Memories: Soundtrack for a Photo Album
My great-grandmother is the last surviving child of two Polish immigrants who came to America through Ellis Island. Her father was an orphan with no record of who he was or even his date of birth, and her mother’s family was exterminated in Chelmno death camp during World War II. My great-grandmother will be eighty-eight years old this year, and in a family where our beloved matriarch is forgetting who’s alive, who’s dead, and who’s who, remembering is precious.
I believe in remembering, for myself and for others. Being observant to the point of a near-photographic memory, though it doesn’t often solve the mystery of where the car keys went, is a never-ending source of fascination and entertainment for me as I watch people and places change before my very eyes. I can even recall things that only happened in my mind. When I was about two years old, I dreamed that my parents warned me against going to bed while wearing slippers; they said it would make my head fall off. I never knew it was a dream, and while I suspected that it was an odd thing to say to a two-year-old, in all seriousness or in sarcasm, it wasn’t until I was eleven that I brought this up in casual conversation and discovered it never happened.
Even the most wonderful memories can be painful. Lately I’ve run into some old friends of mine, those cherished first few friends I made when I left Chicago – the only home I remembered – to be in Wisconsin. Some of them I haven’t talked to in five years. This isn’t because of any great fallings-out, but merely the slow shifting of people and places in life that makes the contrast between where we start and where we end so stark. One friend, whom I was desperately anxious to meet up with again in high school, refuses to descend from his clique so far as to make eye contact with me. He has gone from lovable nerd to rock star, and needless to say there’s no turning back. Another friend turned to, as an old classmate of ours said evasively, “sex, drugs, and rock and roll…and a lot more” since we last spoke. The other, the one I knew best and in whose family I was an honorary member, is too terrified of losing his footing on the social ladder as an aspiring football star to talk with me. Whenever I think of them, I think of close friends whom I wouldn’t trade for the world. When I see them, I see something entirely different, and I can’t stand it.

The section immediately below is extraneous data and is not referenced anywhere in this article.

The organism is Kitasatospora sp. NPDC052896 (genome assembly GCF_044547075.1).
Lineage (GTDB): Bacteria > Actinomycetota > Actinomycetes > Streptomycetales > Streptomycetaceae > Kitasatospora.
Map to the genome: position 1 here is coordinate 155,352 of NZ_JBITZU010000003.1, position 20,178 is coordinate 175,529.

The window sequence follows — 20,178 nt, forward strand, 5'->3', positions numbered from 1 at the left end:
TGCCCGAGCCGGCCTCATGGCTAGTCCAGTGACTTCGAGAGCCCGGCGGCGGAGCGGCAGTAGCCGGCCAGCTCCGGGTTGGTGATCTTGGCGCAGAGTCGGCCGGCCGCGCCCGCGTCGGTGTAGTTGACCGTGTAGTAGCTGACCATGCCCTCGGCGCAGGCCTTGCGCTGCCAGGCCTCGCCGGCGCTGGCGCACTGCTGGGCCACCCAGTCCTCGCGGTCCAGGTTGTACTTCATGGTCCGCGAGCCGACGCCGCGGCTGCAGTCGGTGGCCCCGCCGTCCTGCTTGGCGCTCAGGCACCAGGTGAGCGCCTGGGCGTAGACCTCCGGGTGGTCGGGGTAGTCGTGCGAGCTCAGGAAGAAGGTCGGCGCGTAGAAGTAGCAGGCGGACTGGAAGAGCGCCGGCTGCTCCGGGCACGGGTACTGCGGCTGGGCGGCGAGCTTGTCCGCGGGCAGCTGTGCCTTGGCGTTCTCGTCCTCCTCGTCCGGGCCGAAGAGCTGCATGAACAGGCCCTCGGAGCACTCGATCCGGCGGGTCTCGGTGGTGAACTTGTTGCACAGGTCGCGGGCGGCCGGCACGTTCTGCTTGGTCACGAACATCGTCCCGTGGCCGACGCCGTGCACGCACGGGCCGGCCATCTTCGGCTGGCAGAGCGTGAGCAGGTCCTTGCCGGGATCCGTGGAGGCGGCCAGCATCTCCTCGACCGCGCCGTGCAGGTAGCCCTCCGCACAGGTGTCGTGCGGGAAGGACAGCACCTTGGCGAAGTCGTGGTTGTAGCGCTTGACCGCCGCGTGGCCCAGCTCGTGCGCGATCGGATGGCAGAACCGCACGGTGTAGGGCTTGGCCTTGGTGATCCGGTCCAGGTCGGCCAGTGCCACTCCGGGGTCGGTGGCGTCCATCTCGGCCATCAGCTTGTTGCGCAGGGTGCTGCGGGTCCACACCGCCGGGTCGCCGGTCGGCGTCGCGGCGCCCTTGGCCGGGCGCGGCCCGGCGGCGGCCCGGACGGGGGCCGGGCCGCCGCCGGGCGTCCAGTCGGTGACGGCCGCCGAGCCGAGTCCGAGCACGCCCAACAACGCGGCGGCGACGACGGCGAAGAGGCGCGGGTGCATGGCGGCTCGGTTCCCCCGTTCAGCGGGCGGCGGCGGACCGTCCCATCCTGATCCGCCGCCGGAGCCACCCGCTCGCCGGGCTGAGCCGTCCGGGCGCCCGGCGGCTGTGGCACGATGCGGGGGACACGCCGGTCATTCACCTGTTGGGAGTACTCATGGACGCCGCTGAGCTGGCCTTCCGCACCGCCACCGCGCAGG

Still, I believe in remembering. I believe in remembering our mistakes, our triumphs, our heroes, and our worst enemies, as individuals and as nations. I believe in remembering our little daily victories and our hard-won fights that seemed they would never end. I believe in remembering the people who gave us hope that the world would be a beautiful place one day, and I believe in remembering things like the Holocaust that took my great-grandmother’s family, all the most terrible scars on the face of humanity, that they might never happen again.
People tell me that I’m too nostalgic, that I tell too many stories. I laugh and say I know it’s true, but somewhere inside I believe that everything is worth remembering, because even the most unremarkable things will one day change the world.
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